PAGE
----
People living in cold regions at higher risk of cancer: study

People living in cold regions at higher risk of cancer: study

People living in cold regions at higher risk of cancer: study According to the study, populations living in very low temperatures, like in Denmark

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People living in cold regions at higher risk of cancer: study

According to the study, populations living in very low temperatures, like in Denmark and Norway, had among the highest incidences of cancer in the world. Representational Image

According to the study, populations living in very low temperatures, like in Denmark and Norway, had among the highest incidences of cancer in the world. Representational Image

People who live in cold regions may be at an increased risk of developing cancer, a study has found.

According to the study, populations living in very low temperatures, like in Denmark and Norway, had among the highest incidences of cancer in the world.

In the study published in the journal Molecular Biology and Evolution, researchers suggest that there is an evolutionary relationship between adaptation at extreme environmental conditions – like cold and high altitude – and increased cancer risk in humans.

“The findings of this study provide evidence that genetic variants found to be beneficial in extreme environments, can also predispose for cancer,” said Konstantinos Voskarides, from the University of Cyprus.

“Cell resistance at low temperatures and at high altitude probably increases the probability for malignancy. This effect hardly could be filtered out by natural selection since most cancers appear later on in age after most people have their children,” said Voskarides.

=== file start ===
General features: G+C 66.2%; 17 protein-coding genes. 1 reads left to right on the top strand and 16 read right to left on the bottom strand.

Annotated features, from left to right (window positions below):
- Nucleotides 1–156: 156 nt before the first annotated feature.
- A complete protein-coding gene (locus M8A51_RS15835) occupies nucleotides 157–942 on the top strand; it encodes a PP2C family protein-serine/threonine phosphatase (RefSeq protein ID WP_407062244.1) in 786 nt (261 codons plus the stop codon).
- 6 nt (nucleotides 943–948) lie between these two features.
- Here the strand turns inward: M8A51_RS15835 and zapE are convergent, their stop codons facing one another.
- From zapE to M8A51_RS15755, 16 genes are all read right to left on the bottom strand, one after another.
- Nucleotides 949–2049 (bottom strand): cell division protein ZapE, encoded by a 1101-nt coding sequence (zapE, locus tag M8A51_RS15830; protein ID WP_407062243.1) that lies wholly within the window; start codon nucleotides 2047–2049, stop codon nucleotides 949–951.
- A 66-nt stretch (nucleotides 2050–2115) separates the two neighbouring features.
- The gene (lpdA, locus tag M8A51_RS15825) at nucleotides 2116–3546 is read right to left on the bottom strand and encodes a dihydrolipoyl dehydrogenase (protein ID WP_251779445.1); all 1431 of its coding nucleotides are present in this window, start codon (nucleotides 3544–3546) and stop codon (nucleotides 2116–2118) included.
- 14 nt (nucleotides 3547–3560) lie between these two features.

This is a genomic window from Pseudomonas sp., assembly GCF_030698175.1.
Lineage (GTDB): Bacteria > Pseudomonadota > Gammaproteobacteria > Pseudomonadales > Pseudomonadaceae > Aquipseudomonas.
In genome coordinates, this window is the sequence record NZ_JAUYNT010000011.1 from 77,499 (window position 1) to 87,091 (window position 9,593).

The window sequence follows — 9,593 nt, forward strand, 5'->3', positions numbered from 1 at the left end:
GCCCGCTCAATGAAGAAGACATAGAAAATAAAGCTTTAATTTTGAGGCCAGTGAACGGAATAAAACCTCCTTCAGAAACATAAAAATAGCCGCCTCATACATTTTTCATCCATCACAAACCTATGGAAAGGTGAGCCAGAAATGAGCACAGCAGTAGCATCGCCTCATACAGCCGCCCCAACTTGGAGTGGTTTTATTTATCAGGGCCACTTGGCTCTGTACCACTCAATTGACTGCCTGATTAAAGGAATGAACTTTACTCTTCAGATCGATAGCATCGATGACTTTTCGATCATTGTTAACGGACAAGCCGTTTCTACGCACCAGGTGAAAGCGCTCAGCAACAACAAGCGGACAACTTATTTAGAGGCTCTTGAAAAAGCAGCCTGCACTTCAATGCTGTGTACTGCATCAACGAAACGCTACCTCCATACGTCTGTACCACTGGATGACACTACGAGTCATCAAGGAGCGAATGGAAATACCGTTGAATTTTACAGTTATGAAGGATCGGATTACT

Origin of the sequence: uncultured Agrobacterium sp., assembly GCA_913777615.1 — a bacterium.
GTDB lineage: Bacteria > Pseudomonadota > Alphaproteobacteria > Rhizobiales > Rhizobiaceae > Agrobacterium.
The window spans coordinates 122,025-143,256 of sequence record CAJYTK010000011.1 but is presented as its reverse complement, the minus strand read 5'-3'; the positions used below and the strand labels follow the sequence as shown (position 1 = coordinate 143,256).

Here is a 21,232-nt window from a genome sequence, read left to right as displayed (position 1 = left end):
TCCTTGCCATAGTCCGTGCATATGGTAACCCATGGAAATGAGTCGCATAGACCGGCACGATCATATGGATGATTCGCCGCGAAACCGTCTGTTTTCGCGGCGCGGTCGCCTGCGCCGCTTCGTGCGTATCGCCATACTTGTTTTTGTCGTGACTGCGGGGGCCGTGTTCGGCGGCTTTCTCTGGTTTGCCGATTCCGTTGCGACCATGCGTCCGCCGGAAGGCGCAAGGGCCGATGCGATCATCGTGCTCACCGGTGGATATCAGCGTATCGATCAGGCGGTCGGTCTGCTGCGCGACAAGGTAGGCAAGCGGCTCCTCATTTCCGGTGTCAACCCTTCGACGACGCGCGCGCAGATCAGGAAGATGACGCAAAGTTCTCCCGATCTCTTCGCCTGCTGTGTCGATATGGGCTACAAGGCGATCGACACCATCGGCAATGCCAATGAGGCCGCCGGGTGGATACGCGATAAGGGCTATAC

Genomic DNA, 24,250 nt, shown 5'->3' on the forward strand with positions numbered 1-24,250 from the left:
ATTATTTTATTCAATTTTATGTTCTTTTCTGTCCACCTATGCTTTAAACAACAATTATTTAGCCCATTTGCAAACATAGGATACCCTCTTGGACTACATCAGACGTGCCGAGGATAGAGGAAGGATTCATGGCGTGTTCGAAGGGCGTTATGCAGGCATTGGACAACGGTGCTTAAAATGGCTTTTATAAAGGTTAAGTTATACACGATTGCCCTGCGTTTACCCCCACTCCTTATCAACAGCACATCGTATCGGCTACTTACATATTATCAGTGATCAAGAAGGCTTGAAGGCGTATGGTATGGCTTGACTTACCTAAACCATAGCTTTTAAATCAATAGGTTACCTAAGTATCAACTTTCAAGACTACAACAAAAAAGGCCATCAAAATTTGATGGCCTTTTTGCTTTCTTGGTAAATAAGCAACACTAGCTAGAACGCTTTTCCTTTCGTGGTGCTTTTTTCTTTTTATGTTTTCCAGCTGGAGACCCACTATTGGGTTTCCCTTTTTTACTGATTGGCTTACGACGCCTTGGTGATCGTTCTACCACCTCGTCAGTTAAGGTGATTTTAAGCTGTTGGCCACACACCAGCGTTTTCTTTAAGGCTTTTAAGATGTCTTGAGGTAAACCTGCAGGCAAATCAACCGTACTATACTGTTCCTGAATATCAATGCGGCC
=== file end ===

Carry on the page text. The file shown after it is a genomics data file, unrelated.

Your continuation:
Researchers focused on the effect of low temperatures, either within Arctic/Scandinavian climates or high altitudes.

Their analyses focused on the relationship between cancer risk and local average annual temperatures. They concluded that the extremely cold environment contributed to the cancer risk.

For the study, they carefully examined the data of worldwide cancer incidence.

They probed the available literature bibliographic cancer incidence and genetic data for human populations living at extreme cold and extreme high-altitudes.

A striking pattern began to emerge, with the highest incidence of certain cancers linked to those populations living in the coldest environments.

Additionally, analysis of 186 human populations showed a great linearity of high cancer incidence with the lower the environmental temperature.

“The data shows that these populations exhibit extremely high cancer incidence, especially for lung, breast and colorectal cancer,” said Voskarides.

“This is the first study that provides evidence that high cancer risk may be a result of evolutionary adaptation in certain environmental conditions,” he said.

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